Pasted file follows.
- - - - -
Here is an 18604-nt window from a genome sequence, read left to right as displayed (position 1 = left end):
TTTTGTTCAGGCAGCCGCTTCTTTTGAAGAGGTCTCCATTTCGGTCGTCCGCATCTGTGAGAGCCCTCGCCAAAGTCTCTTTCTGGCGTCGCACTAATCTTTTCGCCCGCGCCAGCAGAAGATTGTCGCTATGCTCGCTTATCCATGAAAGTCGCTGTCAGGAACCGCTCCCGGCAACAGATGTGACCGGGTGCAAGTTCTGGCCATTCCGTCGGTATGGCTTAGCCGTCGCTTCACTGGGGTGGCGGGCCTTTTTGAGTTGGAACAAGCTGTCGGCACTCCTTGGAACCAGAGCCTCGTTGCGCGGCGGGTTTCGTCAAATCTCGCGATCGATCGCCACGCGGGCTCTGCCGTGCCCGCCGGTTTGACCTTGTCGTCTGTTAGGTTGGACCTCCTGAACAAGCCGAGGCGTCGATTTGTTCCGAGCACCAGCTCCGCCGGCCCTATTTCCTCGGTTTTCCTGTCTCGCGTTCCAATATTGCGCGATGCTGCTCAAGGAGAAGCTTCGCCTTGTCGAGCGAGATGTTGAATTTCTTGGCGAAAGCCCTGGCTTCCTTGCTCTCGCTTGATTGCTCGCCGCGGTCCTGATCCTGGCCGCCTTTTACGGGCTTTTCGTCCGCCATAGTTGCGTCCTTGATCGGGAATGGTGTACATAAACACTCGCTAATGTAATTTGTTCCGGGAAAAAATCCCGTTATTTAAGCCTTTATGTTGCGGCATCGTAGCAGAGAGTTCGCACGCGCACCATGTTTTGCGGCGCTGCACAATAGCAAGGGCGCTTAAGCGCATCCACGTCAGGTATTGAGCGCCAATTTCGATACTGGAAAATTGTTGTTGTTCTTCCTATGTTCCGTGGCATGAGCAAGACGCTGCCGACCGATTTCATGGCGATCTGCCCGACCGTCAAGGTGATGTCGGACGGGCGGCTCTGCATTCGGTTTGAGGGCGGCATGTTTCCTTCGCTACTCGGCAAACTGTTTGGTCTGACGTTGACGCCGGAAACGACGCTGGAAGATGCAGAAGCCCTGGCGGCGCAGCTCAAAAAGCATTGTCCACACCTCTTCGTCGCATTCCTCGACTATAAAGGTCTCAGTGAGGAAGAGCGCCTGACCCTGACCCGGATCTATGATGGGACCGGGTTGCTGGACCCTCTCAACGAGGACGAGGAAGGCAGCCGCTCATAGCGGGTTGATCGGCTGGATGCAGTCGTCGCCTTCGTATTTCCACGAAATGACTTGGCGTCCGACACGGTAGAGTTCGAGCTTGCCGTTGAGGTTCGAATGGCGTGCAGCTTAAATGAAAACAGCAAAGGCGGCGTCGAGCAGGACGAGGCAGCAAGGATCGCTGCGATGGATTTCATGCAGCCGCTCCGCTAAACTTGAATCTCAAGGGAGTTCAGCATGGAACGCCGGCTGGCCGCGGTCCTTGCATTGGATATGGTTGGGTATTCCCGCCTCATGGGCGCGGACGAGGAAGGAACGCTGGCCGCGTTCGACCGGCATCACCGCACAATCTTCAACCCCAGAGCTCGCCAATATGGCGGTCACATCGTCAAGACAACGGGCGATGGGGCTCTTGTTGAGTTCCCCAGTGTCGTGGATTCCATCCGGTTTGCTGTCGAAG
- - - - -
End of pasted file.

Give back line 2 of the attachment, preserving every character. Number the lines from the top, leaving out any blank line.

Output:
TTTTGTTCAGGCAGCCGCTTCTTTTGAAGAGGTCTCCATTTCGGTCGTCCGCATCTGTGAGAGCCCTCGCCAAAGTCTCTTTCTGGCGTCGCACTAATCTTTTCGCCCGCGCCAGCAGAAGATTGTCGCTATGCTCGCTTATCCATGAAAGTCGCTGTCAGGAACCGCTCCCGGCAACAGATGTGACCGGGTGCAAGTTCTGGCCATTCCGTCGGTATGGCTTAGCCGTCGCTTCACTGGGGTGGCGGGCCTTTTTGAGTTGGAACAAGCTGTCGGCACTCCTTGGAACCAGAGCCTCGTTGCGCGGCGGGTTTCGTCAAATCTCGCGATCGATCGCCACGCGGGCTCTGCCGTGCCCGCCGGTTTGACCTTGTCGTCTGTTAGGTTGGACCTCCTGAACAAGCCGAGGCGTCGATTTGTTCCGAGCACCAGCTCCGCCGGCCCTATTTCCTCGGTTTTCCTGTCTCGCGTTCCAATATTGCGCGATGCTGCTCAAGGAGAAGCTTCGCCTTGTCGAGCGAGATGTTGAATTTCTTGGCGAAAGCCCTGGCTTCCTTGCTCTCGCTTGATTGCTCGCCGCGGTCCTGATCCTGGCCGCCTTTTACGGGCTTTTCGTCCGCCATAGTTGCGTCCTTGATCGGGAATGGTGTACATAAACACTCGCTAATGTAATTTGTTCCGGGAAAAAATCCCGTTATTTAAGCCTTTATGTTGCGGCATCGTAGCAGAGAGTTCGCACGCGCACCATGTTTTGCGGCGCTGCACAATAGCAAGGGCGCTTAAGCGCATCCACGTCAGGTATTGAGCGCCAATTTCGATACTGGAAAATTGTTGTTGTTCTTCCTATGTTCCGTGGCATGAGCAAGACGCTGCCGACCGATTTCATGGCGATCTGCCCGACCGTCAAGGTGATGTCGGACGGGCGGCTCTGCATTCGGTTTGAGGGCGGCATGTTTCCTTCGCTACTCGGCAAACTGTTTGGTCTGACGTTGACGCCGGAAACGACGCTGGAAGATGCAGAAGCCCTGGCGGCGCAGCTCAAAAAGCATTGTCCACACCTCTTCGTCGCATTCCTCGACTATAAAGGTCTCAGTGAGGAAGAGCGCCTGACCCTGACCCGGATCTATGATGGGACCGGGTTGCTGGACCCTCTCAACGAGGACGAGGAAGGCAGCCGCTCATAGCGGGTTGATCGGCTGGATGCAGTCGTCGCCTTCGTATTTCCACGAAATGACTTGGCGTCCGACACGGTAGAGTTCGAGCTTGCCGTTGAGGTTCGAATGGCGTGCAGCTTAAATGAAAACAGCAAAGGCGGCGTCGAGCAGGACGAGGCAGCAAGGATCGCTGCGATGGATTTCATGCAGCCGCTCCGCTAAACTTGAATCTCAAGGGAGTTCAGCATGGAACGCCGGCTGGCCGCGGTCCTTGCATTGGATATGGTTGGGTATTCCCGCCTCATGGGCGCGGACGAGGAAGGAACGCTGGCCGCGTTCGACCGGCATCACCGCACAATCTTCAACCCCAGAGCTCGCCAATATGGCGGTCACATCGTCAAGACAACGGGCGATGGGGCTCTTGTTGAGTTCCCCAGTGTCGTGGATTCCATCCGGTTTGCTGTCGAAG